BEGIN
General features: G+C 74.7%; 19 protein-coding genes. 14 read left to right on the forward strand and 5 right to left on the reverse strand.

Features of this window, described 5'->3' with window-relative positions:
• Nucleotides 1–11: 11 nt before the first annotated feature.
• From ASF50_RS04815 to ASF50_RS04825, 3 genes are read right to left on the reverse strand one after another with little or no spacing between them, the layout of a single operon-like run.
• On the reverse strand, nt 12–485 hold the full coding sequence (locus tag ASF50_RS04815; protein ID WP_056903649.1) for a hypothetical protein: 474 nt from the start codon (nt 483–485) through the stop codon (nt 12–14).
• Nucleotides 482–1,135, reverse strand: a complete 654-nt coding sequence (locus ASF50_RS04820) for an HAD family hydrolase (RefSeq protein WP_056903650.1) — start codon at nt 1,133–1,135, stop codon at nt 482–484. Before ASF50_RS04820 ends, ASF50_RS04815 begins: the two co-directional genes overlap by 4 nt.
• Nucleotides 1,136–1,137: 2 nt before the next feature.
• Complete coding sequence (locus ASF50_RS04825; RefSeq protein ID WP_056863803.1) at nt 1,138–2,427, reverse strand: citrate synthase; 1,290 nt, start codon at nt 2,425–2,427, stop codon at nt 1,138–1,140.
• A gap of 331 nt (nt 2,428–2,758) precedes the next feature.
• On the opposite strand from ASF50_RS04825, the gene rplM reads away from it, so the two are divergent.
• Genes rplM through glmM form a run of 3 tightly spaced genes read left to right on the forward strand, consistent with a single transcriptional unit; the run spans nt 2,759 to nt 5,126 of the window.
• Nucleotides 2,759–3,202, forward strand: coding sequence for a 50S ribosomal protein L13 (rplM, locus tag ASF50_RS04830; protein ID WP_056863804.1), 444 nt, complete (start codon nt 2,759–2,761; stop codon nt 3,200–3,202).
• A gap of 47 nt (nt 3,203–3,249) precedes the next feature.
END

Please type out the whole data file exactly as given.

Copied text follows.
General features: G+C 74.7%; 19 protein-coding genes. 14 read left to right on the forward strand and 5 right to left on the reverse strand.

Features of this window, described 5'->3' with window-relative positions:
• Nucleotides 1–11: 11 nt before the first annotated feature.
• From ASF50_RS04815 to ASF50_RS04825, 3 genes are read right to left on the reverse strand one after another with little or no spacing between them, the layout of a single operon-like run.
• On the reverse strand, nt 12–485 hold the full coding sequence (locus tag ASF50_RS04815; protein ID WP_056903649.1) for a hypothetical protein: 474 nt from the start codon (nt 483–485) through the stop codon (nt 12–14).
• Nucleotides 482–1,135, reverse strand: a complete 654-nt coding sequence (locus ASF50_RS04820) for an HAD family hydrolase (RefSeq protein WP_056903650.1) — start codon at nt 1,133–1,135, stop codon at nt 482–484. Before ASF50_RS04820 ends, ASF50_RS04815 begins: the two co-directional genes overlap by 4 nt.
• Nucleotides 1,136–1,137: 2 nt before the next feature.
• Complete coding sequence (locus ASF50_RS04825; RefSeq protein ID WP_056863803.1) at nt 1,138–2,427, reverse strand: citrate synthase; 1,290 nt, start codon at nt 2,425–2,427, stop codon at nt 1,138–1,140.
• A gap of 331 nt (nt 2,428–2,758) precedes the next feature.
• On the opposite strand from ASF50_RS04825, the gene rplM reads away from it, so the two are divergent.
• Genes rplM through glmM form a run of 3 tightly spaced genes read left to right on the forward strand, consistent with a single transcriptional unit; the run spans nt 2,759 to nt 5,126 of the window.
• Nucleotides 2,759–3,202, forward strand: coding sequence for a 50S ribosomal protein L13 (rplM, locus tag ASF50_RS04830; protein ID WP_056863804.1), 444 nt, complete (start codon nt 2,759–2,761; stop codon nt 3,200–3,202).
• A gap of 47 nt (nt 3,203–3,249) precedes the next feature.